What bug is that? Mobile DNA sequencing in your pocket

Identifying animals, plants and microbes is important for many industries and activities, including agriculture, forestry and fisheries, human disease, biosecurity, water management, and biodiversity conservation.

A woman holding a dangonfly gently on her finger.

Luana on a field trip in the Amazon in 2009. Credit: Tiago Porto.

But, species identification is often a complex and time-consuming task. Historically it is based on the shapes and similarities of body parts that are often hard to examine without specialized equipment and require expert knowledge for interpretation.

In the past decade DNA sequencing has revolutionised species identification through a technique known as DNA barcoding. DNA barcoding involves obtaining a DNA sequence from an unknown specimen of interest and comparing it to a reference library of DNA sequences belonging to known species.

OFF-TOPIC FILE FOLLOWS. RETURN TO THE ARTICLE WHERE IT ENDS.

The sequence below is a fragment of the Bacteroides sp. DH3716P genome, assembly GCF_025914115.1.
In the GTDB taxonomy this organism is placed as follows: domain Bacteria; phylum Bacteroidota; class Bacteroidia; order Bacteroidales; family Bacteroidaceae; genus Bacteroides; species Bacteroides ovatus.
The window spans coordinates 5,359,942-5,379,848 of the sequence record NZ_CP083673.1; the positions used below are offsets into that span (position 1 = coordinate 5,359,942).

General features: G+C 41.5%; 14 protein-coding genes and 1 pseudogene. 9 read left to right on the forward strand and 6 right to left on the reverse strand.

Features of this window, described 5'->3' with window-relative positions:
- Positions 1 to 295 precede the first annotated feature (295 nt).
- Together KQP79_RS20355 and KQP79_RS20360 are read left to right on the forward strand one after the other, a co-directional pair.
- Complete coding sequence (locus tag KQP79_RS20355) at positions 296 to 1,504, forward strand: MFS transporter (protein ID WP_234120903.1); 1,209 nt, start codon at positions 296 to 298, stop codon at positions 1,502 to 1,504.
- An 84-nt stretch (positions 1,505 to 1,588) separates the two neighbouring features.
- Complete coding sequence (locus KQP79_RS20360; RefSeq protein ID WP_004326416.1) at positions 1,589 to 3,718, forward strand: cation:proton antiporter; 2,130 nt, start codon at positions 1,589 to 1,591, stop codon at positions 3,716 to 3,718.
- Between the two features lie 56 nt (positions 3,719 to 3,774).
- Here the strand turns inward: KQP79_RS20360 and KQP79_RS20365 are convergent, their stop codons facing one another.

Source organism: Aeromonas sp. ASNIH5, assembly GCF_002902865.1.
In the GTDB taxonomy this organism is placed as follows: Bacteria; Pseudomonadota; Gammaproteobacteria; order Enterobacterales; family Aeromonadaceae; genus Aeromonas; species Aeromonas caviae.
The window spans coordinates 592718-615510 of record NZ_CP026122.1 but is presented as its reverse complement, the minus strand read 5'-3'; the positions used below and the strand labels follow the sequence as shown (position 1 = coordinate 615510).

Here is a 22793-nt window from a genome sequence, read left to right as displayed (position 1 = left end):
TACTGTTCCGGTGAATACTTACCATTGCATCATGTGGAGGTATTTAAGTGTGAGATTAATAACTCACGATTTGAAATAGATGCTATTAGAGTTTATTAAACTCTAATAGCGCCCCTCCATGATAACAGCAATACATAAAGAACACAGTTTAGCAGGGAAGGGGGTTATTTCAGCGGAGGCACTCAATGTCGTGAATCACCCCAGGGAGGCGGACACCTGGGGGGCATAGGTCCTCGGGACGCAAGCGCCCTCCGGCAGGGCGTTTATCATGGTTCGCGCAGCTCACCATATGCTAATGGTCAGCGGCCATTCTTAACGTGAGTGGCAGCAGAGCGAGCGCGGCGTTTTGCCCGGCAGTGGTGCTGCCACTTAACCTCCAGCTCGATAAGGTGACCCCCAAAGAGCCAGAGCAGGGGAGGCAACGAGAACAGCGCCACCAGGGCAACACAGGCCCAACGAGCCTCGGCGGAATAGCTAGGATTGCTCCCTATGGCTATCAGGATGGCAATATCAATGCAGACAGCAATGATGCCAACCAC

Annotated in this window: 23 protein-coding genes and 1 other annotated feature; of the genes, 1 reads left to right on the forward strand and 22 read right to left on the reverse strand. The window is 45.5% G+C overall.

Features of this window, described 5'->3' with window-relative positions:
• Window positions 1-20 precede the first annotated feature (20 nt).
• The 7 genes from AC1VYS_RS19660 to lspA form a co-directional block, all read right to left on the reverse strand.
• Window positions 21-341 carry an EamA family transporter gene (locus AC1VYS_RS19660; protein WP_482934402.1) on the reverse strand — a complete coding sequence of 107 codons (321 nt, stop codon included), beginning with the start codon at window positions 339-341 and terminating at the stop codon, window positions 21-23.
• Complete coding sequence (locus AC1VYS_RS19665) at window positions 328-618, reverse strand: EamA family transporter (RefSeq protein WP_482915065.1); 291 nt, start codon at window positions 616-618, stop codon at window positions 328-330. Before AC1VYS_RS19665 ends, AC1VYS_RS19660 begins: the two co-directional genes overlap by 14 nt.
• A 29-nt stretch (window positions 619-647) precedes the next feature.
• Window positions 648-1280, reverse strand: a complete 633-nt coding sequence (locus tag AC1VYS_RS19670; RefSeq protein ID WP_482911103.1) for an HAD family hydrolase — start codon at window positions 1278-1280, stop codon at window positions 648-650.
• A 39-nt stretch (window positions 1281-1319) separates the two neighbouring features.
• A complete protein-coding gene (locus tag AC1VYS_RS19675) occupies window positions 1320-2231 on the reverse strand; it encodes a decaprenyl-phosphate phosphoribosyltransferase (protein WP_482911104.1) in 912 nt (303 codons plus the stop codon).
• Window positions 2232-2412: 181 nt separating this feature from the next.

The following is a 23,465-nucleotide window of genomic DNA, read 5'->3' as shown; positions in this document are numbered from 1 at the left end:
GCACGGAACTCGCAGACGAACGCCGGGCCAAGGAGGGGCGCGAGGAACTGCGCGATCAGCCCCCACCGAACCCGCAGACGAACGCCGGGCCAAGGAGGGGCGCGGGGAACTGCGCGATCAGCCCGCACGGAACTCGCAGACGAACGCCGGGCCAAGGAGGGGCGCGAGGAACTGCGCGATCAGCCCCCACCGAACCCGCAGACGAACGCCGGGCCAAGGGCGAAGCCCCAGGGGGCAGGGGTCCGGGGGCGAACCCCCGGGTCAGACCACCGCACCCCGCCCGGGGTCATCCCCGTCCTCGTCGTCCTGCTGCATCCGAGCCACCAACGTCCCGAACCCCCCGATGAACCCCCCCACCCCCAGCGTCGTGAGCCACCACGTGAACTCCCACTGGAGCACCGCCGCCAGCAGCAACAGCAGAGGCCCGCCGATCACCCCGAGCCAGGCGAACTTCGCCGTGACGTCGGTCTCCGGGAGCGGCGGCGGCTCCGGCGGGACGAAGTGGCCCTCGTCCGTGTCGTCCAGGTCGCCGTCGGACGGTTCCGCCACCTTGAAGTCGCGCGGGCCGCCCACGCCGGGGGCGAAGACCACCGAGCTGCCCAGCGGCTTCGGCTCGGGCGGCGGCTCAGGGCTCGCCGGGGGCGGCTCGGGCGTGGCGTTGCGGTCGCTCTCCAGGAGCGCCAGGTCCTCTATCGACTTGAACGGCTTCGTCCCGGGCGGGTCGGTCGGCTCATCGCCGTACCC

Yet, until very recently DNA sequencing still needed large equipment based in a laboratory, making it a slow process. Mobile DNA sequencing is an exciting emerging hand-held technology that has the potential to enable real-time species identification in the field.

Three woman on sea ice at the ocean's edge in Antarctica. Two are kneeling while holding a green rope that is going into the ocean and the third is standing.

Luana (on left) with Kirstin Meyer conducting field work in Antarctica. Credit: Luana Lins.

Currently, the new mobile technology leads to a high error rate when producing sequences. The challenge for this project is to experiment with different laboratory protocols that will result in DNA sequences with fewer errors. We will be able to match these sequences to the sequences being produced by the FSP project ‘Mobilising collections through genomics’.

With accurate sequencing and good reference material, we will enable highly responsive management of biodiversity and biosecurity threats.

Project Leader: Dr Luana S.F. Lins (Environomics FSP Postdoctoral Fellow)